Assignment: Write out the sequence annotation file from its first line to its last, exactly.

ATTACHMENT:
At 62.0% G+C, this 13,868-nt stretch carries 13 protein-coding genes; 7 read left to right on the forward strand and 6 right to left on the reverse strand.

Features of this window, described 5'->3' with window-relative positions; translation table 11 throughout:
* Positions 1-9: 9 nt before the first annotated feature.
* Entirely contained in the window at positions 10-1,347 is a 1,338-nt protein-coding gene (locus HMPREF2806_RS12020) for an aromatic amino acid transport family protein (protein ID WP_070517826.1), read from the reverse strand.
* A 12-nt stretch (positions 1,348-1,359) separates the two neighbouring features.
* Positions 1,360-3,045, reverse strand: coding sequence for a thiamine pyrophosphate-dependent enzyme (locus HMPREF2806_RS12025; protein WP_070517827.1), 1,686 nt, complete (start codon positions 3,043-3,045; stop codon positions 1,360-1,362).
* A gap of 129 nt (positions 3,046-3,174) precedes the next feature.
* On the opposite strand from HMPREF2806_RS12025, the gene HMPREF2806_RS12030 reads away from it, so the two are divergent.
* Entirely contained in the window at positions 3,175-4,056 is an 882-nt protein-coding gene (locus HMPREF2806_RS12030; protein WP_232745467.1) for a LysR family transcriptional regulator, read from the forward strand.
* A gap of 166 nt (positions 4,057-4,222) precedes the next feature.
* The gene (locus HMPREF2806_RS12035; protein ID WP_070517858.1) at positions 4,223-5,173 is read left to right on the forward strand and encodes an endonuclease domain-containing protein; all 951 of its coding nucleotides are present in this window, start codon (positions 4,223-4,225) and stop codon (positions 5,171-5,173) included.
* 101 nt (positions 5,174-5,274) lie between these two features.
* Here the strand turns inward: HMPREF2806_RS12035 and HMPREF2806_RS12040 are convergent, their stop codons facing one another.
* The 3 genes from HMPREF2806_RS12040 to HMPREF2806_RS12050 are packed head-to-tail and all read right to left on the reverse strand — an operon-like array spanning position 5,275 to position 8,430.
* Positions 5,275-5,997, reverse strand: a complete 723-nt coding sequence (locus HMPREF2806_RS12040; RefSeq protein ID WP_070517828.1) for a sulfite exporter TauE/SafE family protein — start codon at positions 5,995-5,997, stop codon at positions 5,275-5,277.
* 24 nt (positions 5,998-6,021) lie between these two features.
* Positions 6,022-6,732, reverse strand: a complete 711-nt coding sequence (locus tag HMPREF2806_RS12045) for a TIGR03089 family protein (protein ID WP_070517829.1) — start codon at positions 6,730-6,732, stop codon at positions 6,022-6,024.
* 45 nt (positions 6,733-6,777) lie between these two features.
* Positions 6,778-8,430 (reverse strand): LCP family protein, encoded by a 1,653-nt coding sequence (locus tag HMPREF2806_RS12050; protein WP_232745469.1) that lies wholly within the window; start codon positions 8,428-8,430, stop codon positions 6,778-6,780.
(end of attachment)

At 62.0% G+C, this 13,868-nt stretch carries 13 protein-coding genes; 7 read left to right on the forward strand and 6 right to left on the reverse strand.

Features of this window, described 5'->3' with window-relative positions; translation table 11 throughout:
* Positions 1-9: 9 nt before the first annotated feature.
* Entirely contained in the window at positions 10-1,347 is a 1,338-nt protein-coding gene (locus HMPREF2806_RS12020) for an aromatic amino acid transport family protein (protein ID WP_070517826.1), read from the reverse strand.
* A 12-nt stretch (positions 1,348-1,359) separates the two neighbouring features.
* Positions 1,360-3,045, reverse strand: coding sequence for a thiamine pyrophosphate-dependent enzyme (locus HMPREF2806_RS12025; protein WP_070517827.1), 1,686 nt, complete (start codon positions 3,043-3,045; stop codon positions 1,360-1,362).
* A gap of 129 nt (positions 3,046-3,174) precedes the next feature.
* On the opposite strand from HMPREF2806_RS12025, the gene HMPREF2806_RS12030 reads away from it, so the two are divergent.
* Entirely contained in the window at positions 3,175-4,056 is an 882-nt protein-coding gene (locus HMPREF2806_RS12030; protein WP_232745467.1) for a LysR family transcriptional regulator, read from the forward strand.
* A gap of 166 nt (positions 4,057-4,222) precedes the next feature.
* The gene (locus HMPREF2806_RS12035; protein ID WP_070517858.1) at positions 4,223-5,173 is read left to right on the forward strand and encodes an endonuclease domain-containing protein; all 951 of its coding nucleotides are present in this window, start codon (positions 4,223-4,225) and stop codon (positions 5,171-5,173) included.
* 101 nt (positions 5,174-5,274) lie between these two features.
* Here the strand turns inward: HMPREF2806_RS12035 and HMPREF2806_RS12040 are convergent, their stop codons facing one another.
* The 3 genes from HMPREF2806_RS12040 to HMPREF2806_RS12050 are packed head-to-tail and all read right to left on the reverse strand — an operon-like array spanning position 5,275 to position 8,430.
* Positions 5,275-5,997, reverse strand: a complete 723-nt coding sequence (locus HMPREF2806_RS12040; RefSeq protein ID WP_070517828.1) for a sulfite exporter TauE/SafE family protein — start codon at positions 5,995-5,997, stop codon at positions 5,275-5,277.
* 24 nt (positions 5,998-6,021) lie between these two features.
* Positions 6,022-6,732, reverse strand: a complete 711-nt coding sequence (locus tag HMPREF2806_RS12045) for a TIGR03089 family protein (protein ID WP_070517829.1) — start codon at positions 6,730-6,732, stop codon at positions 6,022-6,024.
* 45 nt (positions 6,733-6,777) lie between these two features.
* Positions 6,778-8,430 (reverse strand): LCP family protein, encoded by a 1,653-nt coding sequence (locus tag HMPREF2806_RS12050; protein WP_232745469.1) that lies wholly within the window; start codon positions 8,428-8,430, stop codon positions 6,778-6,780.